Tartu Triathlon and how to become a better swimmer

Only 200m to go!

I did a triathlon on Sunday. It was a short Olympic distance (1500m swim, 40k bike, 10k run, no drafting allowed) Tartu Triathlon where I had signed up half a year ago when it was first announced. On Friday I was still pretty sure that I would not participate since I have had an achilles injury and have not trained for the last month (except for yoga). But on Saturday, walking past the triathlon tents, I could not resist but to pick up my number and there I was in the water on Sunday afternoon, waiting for the start pistol to go off.

The triathlon itself was not that easy. My lack of recent training showed, bigtime. On the second lap of the hilly bike ride my legs started to cramp (forgot to take or even bring magnesium!) and the entire run was filled with a routine of run-cramp-stop-stretch-walk-run-cramp..  The splits:

1,5k swim (actually 1,6k, but downstream): 21:05 (very good)

20k bike first lap: 38:00 (good)

20k bike second lap: 43:30 (poor)

10k “run”: 58:49 (comment removed by censorship, but 20 minutes slower than PB..)

Total(with transitions): 2:45:48 (very poor)

Although the final time is pretty weak, I am actually pretty satisfied with the result for two main reasons:

1) I managed to finish the race in spite of having cramps for the whole run. (you have probably experienced a leg cramp wakeup during your sleep at some point in your life. Now imagine having the same sensation in each step you take. For 10 kilometers in a row)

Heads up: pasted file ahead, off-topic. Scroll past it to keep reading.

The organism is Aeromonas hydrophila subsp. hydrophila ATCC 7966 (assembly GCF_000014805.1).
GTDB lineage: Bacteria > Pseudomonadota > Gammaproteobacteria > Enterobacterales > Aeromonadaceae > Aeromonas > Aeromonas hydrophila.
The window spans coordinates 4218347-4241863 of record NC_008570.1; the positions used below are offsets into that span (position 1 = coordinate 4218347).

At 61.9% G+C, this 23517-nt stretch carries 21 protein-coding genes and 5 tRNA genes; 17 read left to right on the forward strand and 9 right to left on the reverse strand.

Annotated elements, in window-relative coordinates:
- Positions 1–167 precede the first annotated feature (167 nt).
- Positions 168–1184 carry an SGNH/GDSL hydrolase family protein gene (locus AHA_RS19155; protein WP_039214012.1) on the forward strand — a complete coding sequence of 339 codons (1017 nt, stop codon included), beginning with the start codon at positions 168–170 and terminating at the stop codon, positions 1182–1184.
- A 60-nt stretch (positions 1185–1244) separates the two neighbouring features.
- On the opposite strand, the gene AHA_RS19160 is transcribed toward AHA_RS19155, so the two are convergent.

2) My swim time was pretty awesome.

T2 – From Bike to Run

Coming out of the water on 51st place out of 201 is nothing too spectacular, but the amount of swimming (or rather the lack of it) I have done to achieve that, is. My time, 21:05 is pretty good, too. The winner Aleksandr Latin, a world class athlete, came out 15:49, 2nd swimmer (Raimo Raudsepp, a national level athlete) came out 16:56. Thus my loss to second place was approximately 4 minutes or only 24,5%.

Couple of years ago I could barely swim. I did not drown but I was really slow and inefficient and could do perhaps 100m without stopping. And for the whole year before Tartu Triathlon my total swim distance sums up to 27.5km. That is 2km or less than one swim per four weeks.

So how could I, with such a nonexistent volume, beat the guys (including a lot of fellows from my ‘home club’ 21CC) who train 10+ times more?

The answer is pretty straightforward. Technique. The little time I spend at the pool, I only do quality training. When I go to swim, I only concentrate on fine-tuning my technique. Swimming is only about technique and if you are not able to swim sub-15-minute kilometers in the pool (I’m not), then you can forget about doing those 3rd, 4th and 5th level speed bursts in the pool or using paddles-fins-kickboards-pull buyos-godknowswhatelse. You should only concentrate on building up the correct technique and practicing it until it is in your muscle memory. Doing those speed workouts without a proper technique is rather counterproductive – you would only enforce the bad habits to your nervous system and muscle memory.

So, leave the speed workouts to the pros who have mastered the finest details of the technique. You will build your endurance on your bike rides and runs. Use the pool-time for making sure you are efficient when you swim.

As for triathlons, my achilles does not hurt that much any more and I’ll be resuming the proper training regime pretty soon. In Tartu Triathlon I lost at least 5 minutes on the bike, 15 on the run and 1 on the T1 (transition from swim to bike). So the goal for the next year is 2:25.

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